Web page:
He considers the child to be the vessel for the human spirit, from which the viewer can taste the essence that binds us all together. Edward Lentsch approaches painting in a manner of primordial creation. He mixes earth, raw pigment, and other natural materials to create the atmosphere of the cosmos. It is possible to explore each of these artists’ works for extended amounts of time. Like the mind enters Melnikov’s paintings through the eyes of the children, the space and texture of Lentsch’s paintings allow the eye to meander in the sublime beauty of one’s inner world.
Opening Reception Friday, November 4, 2016 from 5 to 7pm
[n.b. that this event takes place in Santa Fe]
The month of August finds us featuring artists we have shown for a very long time along with artists more recently represented. All have the common experience of growing up in single-party states where they ran up against the authorities. Most have since emigrated from their countries of origin. The show features distinctly humanistic themes that struck a chord with the press. The July 30, 2014, Santa Fe Reporter ran a big, beautiful image by Nele Zirnite, and the Santa Fe New Mexican Pasatiempo features a long article with large color images by Hung Liu going over her personal story. We also got a nod from The Culture Trip out of London as one of the top contemporary galleries in Santa Fe. See the article here.
A copy of the Reporter article is here.
“For me, these are not portraits of children, but portraits of human souls,” says Moscow-born artist Igor Melnikov. Each is a picture “of a soul immersed in itself, reticent, perplexed, searching for and preserving a hope. If you take the message of this portrait to your heart, it is a portrait of you.”
Since Melnikov moved to the United States in 1996, he has attracted growing international interest. In a new book on the artist published by the Downey Gallery of Santa Fe, Suzanne Deats eloquently explains why. “His art cuts to the quick, for it reveals the original truth that every adult carries within, however deeply buried beneath the incrustation of society and survival.” She observes, “These fragile children … are oneself, one’s ancestors, one’s unborn grandchildren.”
Melnikov notes, “I often find that my subjects are perceived incorrectly, as children’s faces that are meant to be merely touching.” Although he may base his pictures on children he knows, images from memories or dreams, or old photographs, he is after more than an evocation of personality or an ephemeral emotional effect. “The face of an adult is biography; the face of a child is metaphysics,” he says. “I don’t like poetic generalizations, particularly about my own work. But, if I can dare to qualify the subject that interests me most of all, it is this: the little, weak human beings coming into this huge, brutal, senseless world, and being unwanted, uninteresting, and unloved by anyone. Ultimately, the existential conflict is expressed most clearly as the awakening conscience of the little human being in the face of the cosmos.”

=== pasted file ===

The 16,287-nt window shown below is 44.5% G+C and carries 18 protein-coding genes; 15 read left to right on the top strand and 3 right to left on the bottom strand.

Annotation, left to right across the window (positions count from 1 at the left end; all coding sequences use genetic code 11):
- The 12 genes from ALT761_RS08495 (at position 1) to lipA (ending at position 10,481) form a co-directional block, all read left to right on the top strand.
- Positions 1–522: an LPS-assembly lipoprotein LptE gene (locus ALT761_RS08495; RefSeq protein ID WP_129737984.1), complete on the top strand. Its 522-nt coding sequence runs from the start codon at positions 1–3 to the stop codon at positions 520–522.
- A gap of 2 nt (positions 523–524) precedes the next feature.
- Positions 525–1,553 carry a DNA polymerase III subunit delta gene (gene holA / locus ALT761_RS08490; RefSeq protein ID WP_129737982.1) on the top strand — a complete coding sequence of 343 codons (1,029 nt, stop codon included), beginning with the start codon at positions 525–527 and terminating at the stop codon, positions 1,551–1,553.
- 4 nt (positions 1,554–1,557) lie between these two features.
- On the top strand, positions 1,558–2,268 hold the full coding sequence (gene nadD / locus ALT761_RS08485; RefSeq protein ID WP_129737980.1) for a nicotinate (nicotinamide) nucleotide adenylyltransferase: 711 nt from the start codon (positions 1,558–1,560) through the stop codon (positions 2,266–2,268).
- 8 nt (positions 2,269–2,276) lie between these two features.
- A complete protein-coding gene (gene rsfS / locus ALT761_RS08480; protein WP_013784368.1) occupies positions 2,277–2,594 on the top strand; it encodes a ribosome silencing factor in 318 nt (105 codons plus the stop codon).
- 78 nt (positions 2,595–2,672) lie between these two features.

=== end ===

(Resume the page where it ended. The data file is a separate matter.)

New work from Igor Melnikov is dedicated to his “principal of simplicity.” “For Melnikov the work has no relevance if analysis is essential to the embracing and understanding of his paintings. The images must permeate that emotional core of our very being and transport the viewer to a place where logic cannot explain the experience before them.” This new body of work contains elements of departure from previous exhibitions, and needs to be seen by anyone interested in “the deep reach
Kudos to Igor Melnikov for entering the collection of Eastern New Mexico University. His piece “Clear Space” was installed in their brilliant new art building. Funding for the acquisition was provided by the Art in Public Places program of the incredibly far-sighted Department of Cultural Affairs office of New Mexico Arts.